Dean Gallo
Get Dean Gallo essential facts below. View Videos or join the Dean Gallo discussion. Add Dean Gallo to your topic list for future reference or share this resource on social media.
Dean Gallo
Dean Anderson Gallo
Dean Gallo.jpg
Member of the U.S. House of Representatives
from New Jersey's 11th district

January 3, 1985 - November 6, 1994
Joseph Minish
Rodney Frelinghuysen
Member of the New Jersey General Assembly

January 13, 1976 - January 3, 1985
John J. Sinsimer
Robert J. Martin
Constituency24th District (1976-1982)
26th District (1982-1985)
Minority Leader of the New Jersey General Assembly

January 1982 - January 1984
James R. Hurley
Chuck Hardwick
Personal details
Born(1935-11-23)November 23, 1935
Hackensack, New Jersey, U.S.
DiedNovember 6, 1994(1994-11-06) (aged 58)
Denville, New Jersey, U.S.
Political partyRepublican
Spouse(s)Anne Schwenker Gallo (divorced)
Betty Gallo
ResidenceParsippany, New Jersey, U.S.

Dean Anderson Gallo (November 23, 1935 - November 6, 1994) was an American Republican Party politician, who was a member of the United States House of Representatives, representing New Jersey's 11th congressional district from 1985 until his death from prostate cancer in Denville, New Jersey in 1994.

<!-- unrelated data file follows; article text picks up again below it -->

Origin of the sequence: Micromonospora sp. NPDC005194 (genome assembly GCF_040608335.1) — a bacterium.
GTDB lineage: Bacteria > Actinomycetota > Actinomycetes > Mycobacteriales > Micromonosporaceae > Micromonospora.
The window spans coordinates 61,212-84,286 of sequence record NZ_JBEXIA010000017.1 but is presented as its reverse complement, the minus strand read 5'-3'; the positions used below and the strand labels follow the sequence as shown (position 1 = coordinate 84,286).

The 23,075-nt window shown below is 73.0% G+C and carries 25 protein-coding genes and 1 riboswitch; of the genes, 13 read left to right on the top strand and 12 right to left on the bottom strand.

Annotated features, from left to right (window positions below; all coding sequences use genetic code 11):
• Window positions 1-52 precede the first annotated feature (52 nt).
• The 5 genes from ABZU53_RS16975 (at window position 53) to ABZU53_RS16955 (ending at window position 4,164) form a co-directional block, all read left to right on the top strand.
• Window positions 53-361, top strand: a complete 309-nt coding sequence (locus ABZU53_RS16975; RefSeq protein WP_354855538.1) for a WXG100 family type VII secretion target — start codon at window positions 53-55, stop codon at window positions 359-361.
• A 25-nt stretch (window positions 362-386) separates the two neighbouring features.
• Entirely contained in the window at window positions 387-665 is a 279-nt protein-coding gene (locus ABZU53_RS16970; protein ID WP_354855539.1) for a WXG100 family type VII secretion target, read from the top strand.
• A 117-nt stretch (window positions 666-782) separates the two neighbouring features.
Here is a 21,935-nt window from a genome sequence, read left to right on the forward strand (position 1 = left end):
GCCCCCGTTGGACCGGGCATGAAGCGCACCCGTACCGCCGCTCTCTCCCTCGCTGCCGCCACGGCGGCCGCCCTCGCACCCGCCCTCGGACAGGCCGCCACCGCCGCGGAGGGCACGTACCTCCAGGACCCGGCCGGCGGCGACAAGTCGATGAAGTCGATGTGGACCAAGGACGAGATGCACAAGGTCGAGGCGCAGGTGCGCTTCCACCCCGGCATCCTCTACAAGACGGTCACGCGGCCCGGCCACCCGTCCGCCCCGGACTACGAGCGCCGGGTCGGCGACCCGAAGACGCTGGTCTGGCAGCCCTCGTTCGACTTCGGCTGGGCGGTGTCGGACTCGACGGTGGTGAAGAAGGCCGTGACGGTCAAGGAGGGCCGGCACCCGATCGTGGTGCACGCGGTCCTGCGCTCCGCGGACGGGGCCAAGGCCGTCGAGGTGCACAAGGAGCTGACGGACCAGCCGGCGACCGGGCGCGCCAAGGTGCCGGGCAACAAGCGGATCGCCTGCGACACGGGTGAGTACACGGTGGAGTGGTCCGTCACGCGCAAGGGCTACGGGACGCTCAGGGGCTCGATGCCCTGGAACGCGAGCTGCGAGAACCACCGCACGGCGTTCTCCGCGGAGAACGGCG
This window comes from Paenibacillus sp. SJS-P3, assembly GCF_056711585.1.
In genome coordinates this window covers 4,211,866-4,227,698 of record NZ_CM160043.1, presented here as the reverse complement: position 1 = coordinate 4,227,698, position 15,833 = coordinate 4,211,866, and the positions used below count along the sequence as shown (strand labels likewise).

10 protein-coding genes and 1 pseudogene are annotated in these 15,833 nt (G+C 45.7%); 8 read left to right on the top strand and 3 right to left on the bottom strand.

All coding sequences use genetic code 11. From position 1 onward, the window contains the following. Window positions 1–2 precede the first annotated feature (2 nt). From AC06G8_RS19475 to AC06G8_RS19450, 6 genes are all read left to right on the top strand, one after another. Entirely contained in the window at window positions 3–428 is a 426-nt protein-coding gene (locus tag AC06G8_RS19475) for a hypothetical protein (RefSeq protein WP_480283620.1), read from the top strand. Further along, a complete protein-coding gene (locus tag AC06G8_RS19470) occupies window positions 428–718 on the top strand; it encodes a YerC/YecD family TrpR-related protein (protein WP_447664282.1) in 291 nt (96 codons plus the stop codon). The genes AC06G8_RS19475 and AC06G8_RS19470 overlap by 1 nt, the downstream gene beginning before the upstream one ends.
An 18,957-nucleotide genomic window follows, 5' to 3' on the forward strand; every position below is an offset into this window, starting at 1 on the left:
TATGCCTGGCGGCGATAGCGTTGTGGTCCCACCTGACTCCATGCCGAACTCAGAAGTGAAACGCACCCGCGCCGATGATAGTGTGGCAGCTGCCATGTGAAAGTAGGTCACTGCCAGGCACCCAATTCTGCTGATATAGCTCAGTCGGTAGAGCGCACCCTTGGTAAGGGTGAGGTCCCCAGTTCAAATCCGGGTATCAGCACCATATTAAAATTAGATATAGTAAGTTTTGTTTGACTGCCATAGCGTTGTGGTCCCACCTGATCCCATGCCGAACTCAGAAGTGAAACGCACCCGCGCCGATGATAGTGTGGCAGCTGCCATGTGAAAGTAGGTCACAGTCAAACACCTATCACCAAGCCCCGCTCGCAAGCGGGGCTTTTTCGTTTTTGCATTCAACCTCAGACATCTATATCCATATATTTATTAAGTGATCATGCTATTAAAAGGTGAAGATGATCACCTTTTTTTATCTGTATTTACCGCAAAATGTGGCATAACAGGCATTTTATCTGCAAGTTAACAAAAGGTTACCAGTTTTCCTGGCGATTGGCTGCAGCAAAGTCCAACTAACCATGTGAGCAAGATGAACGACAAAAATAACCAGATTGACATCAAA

Early life

Gallo was born in Hackensack, New Jersey, the son of Dean and Selma Gallo. He grew up in Boonton, New Jersey,[1] attended public schools in Parsippany-Troy Hills, New Jersey, and was a 1954 graduate of Boonton High School.[2] He spent his career as a Realtor and real estate developer, and was an owner of Gallo & DeCroce, a firm he started with another future elected official, Alex DeCroce.[3]

Early political career

Gallo was elected to the Parsippany-Troy Hills Township Council in 1967, and served as Council President from 1968 to 1971. He was elected to the Morris County Board of Freeholders in 1971 to fill an unexpired term, and elected to a full three-year term in 1972. He was the Freeholder Director from 1973 to 1975. In 1974, Gallo considered running for Congress in the 5th district, which included parts of Morris, Somerset, Essex and Mercer counties. The Republican incumbent, Peter Frelinghuysen, was retiring after 22 years. He instead endorsed Assembly Minority Leader Thomas Kean, who narrowly lost the GOP primary to Millicent Fenwick.[4]

New Jersey State Assemblyman

In 1975, Gallo became a candidate for the New Jersey General Assembly in the 24th Legislative District, which included part of Morris County and Summit in Union County. Gallo won the Republican primary by a more than 2-1 margin against four other candidates, W. Thomas Tintle, Gerard R. Hughes, Jack Newberger and Raymond F. Bonnell.[5] In the general election, he defeated two-term Democratic Assemblyman John J. Sinsimer by 6,605 votes, 26,277 to 19,672.[6] Gallo faced Sinsimer again in 1977 and won by an even greater margin, 15,505 votes, 33,306 to 17,801.[7] He was re-elected by equally impressive margins in 1979, 1981, and 1983.[] Gallo was elected Assembly Minority Leader in 1981 and was re-elected to a second term in 1983.[]

U.S. Congressman